Katherine walked into a newspaper office, and demanded to see the editor. Fortunately, the editor was passing the inquiry office when she asked for him. Seeing she was a girl of school age, he thought it might offer him an amusing five minutes between interviews.
Katherine was very rude to him when he told her they didn’t accept schoolgirls. She said she was surprised that the editor of a great London newspaper did not know how to behave like a gentleman. The editor sat back in his chair and laughed heartily. He had never been spoken to like that in his life. He rather liked it for its novelty. After some further conversation, in which Katherine attempted to persuade him that she could do anything he wanted, from writing a leading article to a serial story, she said: "I am not going to leave this room until you put me on the staff!“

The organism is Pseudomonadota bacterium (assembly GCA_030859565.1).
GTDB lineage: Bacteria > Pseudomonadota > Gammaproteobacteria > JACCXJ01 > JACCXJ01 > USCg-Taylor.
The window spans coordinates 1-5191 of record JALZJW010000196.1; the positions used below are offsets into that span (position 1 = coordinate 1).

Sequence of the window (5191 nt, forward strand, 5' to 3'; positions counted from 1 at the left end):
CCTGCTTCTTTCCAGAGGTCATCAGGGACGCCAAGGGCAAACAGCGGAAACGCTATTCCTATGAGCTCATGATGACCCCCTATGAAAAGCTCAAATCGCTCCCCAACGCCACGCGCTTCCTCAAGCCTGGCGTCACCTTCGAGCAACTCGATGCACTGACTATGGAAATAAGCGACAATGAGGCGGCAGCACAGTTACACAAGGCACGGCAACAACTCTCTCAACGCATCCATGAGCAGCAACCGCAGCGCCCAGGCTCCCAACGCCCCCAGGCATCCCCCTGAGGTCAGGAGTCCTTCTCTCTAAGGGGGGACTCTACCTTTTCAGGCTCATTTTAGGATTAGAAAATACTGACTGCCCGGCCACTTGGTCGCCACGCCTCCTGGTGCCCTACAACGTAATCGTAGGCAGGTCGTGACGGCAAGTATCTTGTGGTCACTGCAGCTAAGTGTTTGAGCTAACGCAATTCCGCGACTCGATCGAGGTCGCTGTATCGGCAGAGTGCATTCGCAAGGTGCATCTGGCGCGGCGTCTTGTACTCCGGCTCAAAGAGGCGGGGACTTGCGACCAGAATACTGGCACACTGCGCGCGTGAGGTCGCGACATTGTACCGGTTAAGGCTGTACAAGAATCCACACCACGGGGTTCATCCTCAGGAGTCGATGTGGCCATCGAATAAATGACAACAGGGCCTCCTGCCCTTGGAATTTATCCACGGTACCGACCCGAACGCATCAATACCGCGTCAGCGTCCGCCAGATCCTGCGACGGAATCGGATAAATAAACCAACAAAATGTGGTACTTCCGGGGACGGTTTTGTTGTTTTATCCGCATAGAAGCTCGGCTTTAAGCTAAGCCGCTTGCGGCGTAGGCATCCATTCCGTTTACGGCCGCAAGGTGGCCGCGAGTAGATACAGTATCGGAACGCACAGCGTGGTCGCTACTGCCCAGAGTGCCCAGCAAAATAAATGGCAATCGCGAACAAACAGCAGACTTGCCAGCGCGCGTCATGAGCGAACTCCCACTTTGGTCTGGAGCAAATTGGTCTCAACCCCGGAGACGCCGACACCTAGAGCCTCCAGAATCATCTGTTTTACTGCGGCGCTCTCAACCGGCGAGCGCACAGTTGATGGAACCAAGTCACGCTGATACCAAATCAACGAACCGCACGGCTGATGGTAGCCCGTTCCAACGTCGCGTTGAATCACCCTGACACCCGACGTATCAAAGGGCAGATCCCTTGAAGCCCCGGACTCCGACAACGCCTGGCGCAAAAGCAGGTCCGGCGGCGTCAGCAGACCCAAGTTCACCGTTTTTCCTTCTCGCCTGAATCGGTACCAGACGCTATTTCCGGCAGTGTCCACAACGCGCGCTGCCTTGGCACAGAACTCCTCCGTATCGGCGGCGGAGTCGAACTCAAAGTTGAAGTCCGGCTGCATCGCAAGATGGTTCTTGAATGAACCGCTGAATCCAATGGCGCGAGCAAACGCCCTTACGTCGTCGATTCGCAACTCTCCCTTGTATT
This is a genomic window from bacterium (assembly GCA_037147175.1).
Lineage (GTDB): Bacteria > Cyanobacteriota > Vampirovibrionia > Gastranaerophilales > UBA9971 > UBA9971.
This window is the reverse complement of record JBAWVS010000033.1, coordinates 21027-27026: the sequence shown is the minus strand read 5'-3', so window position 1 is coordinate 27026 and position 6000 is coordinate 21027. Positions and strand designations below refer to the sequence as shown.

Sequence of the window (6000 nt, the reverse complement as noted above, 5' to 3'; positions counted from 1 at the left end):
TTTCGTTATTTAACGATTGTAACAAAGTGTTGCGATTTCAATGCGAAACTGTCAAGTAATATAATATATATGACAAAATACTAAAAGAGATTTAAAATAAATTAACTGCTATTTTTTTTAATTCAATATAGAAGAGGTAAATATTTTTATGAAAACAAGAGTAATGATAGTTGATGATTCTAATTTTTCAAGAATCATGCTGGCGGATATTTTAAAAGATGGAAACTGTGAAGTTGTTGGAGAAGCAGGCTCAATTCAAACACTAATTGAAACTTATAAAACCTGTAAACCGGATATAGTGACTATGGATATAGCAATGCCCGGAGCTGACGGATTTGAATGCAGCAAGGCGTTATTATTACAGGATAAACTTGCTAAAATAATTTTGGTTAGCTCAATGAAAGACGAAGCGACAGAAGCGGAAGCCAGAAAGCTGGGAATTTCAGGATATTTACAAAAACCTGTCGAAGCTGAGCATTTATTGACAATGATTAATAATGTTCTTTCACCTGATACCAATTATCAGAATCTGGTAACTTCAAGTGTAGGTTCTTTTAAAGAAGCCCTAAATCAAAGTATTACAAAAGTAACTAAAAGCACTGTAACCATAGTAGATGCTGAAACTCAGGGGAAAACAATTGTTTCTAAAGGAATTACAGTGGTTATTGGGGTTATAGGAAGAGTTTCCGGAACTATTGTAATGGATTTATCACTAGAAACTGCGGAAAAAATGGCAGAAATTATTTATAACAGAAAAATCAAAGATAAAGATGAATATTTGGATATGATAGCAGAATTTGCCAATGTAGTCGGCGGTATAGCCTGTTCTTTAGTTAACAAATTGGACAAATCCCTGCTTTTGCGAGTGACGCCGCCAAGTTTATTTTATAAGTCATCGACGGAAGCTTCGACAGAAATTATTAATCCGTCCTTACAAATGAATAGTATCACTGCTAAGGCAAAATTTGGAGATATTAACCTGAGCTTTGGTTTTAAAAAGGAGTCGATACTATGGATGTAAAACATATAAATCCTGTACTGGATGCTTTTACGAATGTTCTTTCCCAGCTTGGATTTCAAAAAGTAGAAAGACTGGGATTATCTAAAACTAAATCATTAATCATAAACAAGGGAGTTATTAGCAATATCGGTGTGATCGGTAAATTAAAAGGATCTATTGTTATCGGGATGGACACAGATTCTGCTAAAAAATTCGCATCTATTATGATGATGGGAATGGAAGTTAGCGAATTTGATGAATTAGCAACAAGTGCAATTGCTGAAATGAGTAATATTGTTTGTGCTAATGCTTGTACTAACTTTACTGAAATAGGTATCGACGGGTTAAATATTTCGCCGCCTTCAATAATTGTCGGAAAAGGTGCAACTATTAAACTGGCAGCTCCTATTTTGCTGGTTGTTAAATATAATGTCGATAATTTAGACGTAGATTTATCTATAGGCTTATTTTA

Then the editor had to speak to her rather seriously, and told her what a great London newspaper meant to a girl and how utterly ignorant she was of everything that would make her useful as a journalist. Upon this Katherine burst into tears, and the editor, who had dismissed many men in the course of his career, walked up and down the room wondering what he could do for this extraordinary young girl whose tearful eyes were so full of disappointment.
"Look here," he said, "if you come to me in two years’ time, with a knowledge of shorthand, and if you promise not to shed tears on my blotting paper, I will give you something to do."
"Really? If you don’t mind, I’ll have it in black and white," said the girl.
The editor was startled. He began to think that this young girl was not so young as she looked. He drafted out an agreement for her on the lines laid down with a great deal of solemnity(严肃)which he found quite amusing, for he was confident that the young girl might quite as well change her mind or would be engaged to a nice boy long before the agreement took effect.